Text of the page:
For he will hide me in his shelter in the day of trouble; he will conceal me under the cover of his tent; he will set me high on a rock. (Psalm 27:5) Shelter is one of the necessities along with food that psychologists have identified as one of the most basic and profound needs that a human being requires. Without it, we die or at the very least are so consumed that we can think of little else. This knowledge makes the words of the ancient psalm about seeking shelter in the house of God and God's protection that much more poignant. When people of faith satisfy a significant need such as shelter, we incarnate the meaning of the psalm as well.
According to experts, more than half a million Americans do not have a place to call home each night, and half of those do not have the most basic need of shelter. One of the measurements of homelessness is called a Point in Time Count. Each year on a given day, volunteers go out in each county in most states to survey, interview and count the number of people who do not have a home. On January 28, 2009 there were 12,035 homeless men, women and children counted across the state of New Jersey according to the official U.S. Department of Housing and Urban Development. Because of the recession, information is now being collected on a quarterly basis and to no one's surprise there is an increase in homelessness - particularly for families and in the suburbs, areas where foreclosures have caused many to seek shelter for the very first time. Yet here and now even these new problems have been met with new and creative solutions. Houses are saved, homes and sometimes neighborhoods are created and people are transformed.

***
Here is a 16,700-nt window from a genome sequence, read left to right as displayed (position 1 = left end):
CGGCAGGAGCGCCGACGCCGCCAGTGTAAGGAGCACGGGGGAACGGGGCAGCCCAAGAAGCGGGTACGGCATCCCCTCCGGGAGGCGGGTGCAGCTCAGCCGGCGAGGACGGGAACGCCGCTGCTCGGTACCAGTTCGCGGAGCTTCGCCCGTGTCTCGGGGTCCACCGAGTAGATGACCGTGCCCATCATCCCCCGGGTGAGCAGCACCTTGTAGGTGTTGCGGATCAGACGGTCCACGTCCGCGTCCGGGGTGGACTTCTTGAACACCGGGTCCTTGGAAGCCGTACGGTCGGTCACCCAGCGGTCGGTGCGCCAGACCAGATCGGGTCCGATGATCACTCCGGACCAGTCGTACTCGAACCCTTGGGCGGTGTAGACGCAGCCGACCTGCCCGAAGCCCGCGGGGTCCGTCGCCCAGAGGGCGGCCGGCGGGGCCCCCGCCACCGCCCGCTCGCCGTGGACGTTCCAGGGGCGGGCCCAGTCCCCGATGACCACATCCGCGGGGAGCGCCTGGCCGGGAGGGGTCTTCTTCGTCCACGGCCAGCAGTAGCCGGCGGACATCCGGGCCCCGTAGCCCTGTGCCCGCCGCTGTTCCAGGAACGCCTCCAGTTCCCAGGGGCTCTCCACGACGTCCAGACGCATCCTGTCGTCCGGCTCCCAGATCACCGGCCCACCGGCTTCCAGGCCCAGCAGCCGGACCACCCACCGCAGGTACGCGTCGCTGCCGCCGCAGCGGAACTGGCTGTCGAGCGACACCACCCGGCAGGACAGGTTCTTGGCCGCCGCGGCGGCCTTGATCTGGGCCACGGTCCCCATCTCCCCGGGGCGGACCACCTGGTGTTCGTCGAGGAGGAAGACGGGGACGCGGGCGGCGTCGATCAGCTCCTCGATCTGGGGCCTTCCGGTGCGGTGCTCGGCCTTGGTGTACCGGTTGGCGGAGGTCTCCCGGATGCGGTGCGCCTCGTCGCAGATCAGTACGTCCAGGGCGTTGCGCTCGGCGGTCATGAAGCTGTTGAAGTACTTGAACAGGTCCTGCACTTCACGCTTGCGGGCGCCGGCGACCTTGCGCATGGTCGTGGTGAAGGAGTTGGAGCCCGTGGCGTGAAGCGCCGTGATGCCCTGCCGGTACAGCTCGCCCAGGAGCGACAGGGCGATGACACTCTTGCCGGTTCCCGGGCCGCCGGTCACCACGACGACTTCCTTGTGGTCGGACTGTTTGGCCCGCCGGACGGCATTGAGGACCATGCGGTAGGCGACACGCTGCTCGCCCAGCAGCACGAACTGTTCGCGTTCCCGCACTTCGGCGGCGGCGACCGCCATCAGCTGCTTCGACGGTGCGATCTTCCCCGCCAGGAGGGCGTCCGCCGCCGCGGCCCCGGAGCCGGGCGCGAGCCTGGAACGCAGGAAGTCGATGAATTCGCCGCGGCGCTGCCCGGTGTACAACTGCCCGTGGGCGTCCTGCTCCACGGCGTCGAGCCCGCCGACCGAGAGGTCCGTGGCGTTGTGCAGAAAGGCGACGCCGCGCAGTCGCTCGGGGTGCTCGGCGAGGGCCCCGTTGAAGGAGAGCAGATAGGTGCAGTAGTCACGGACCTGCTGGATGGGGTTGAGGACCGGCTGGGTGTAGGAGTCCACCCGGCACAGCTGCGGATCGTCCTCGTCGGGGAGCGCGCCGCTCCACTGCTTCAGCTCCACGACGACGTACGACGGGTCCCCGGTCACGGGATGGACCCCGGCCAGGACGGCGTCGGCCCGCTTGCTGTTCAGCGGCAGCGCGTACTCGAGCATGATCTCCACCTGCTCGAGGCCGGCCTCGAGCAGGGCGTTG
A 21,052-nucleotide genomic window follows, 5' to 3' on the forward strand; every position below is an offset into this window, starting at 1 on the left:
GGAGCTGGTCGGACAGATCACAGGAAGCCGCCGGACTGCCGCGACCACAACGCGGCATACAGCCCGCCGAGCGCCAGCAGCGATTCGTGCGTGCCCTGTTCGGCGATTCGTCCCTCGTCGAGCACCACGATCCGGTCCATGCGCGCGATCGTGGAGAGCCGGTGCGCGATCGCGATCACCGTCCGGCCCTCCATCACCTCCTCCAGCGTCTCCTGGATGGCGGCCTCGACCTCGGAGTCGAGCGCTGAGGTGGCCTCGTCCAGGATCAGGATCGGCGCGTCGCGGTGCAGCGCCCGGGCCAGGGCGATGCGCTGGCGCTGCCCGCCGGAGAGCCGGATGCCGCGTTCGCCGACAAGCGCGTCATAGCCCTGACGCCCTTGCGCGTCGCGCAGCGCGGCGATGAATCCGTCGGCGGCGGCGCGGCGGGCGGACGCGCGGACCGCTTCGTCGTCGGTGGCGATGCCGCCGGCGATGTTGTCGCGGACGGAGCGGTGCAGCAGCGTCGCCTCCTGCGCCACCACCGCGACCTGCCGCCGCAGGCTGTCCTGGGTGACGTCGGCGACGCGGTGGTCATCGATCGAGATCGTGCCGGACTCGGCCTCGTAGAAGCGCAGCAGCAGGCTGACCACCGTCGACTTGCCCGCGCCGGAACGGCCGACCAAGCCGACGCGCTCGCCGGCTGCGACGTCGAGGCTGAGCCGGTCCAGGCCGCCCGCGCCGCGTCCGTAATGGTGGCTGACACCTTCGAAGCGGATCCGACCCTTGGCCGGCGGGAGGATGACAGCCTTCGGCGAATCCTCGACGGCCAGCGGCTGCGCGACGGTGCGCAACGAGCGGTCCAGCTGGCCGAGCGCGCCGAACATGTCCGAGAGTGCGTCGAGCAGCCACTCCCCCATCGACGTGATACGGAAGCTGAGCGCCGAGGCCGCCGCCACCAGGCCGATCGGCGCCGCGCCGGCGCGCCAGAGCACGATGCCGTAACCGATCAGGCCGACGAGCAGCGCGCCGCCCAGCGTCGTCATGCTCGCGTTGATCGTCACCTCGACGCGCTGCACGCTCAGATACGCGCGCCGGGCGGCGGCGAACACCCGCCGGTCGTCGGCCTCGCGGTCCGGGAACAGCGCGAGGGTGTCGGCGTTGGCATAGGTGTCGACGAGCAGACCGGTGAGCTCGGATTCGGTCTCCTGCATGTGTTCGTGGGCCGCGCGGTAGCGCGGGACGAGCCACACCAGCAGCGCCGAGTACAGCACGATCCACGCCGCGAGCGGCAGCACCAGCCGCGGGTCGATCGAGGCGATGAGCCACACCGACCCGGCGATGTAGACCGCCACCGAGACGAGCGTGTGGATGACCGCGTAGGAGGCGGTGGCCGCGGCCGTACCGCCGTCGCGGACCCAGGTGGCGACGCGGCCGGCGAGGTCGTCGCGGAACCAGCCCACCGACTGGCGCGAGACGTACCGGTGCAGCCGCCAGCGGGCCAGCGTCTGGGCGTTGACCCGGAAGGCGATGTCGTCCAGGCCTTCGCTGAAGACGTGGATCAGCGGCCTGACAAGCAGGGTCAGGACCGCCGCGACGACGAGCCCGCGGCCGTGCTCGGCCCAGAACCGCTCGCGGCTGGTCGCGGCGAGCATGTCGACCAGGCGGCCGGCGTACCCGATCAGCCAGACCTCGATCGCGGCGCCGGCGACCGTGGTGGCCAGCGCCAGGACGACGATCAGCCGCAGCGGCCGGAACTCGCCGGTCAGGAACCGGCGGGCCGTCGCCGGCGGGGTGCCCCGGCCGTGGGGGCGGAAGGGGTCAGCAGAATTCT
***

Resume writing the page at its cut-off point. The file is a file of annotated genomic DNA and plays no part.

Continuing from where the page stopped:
"They accepted me with open arms. They believed in me more than I believed in myself. Someone believing in me saved my life. The miracle began and a new woman started to emerge."
Many of the organizations in our diocese that help those without shelter credit a strong faith-based foundation for the holistic way they help. Providing the support and services people need to address the issues they face may not seem radical, but when coupled with the belief in the inherent dignity of every human being - no matter what - it becomes the radical hospitality message of the Gospel.
I was a stranger and you welcomed me ...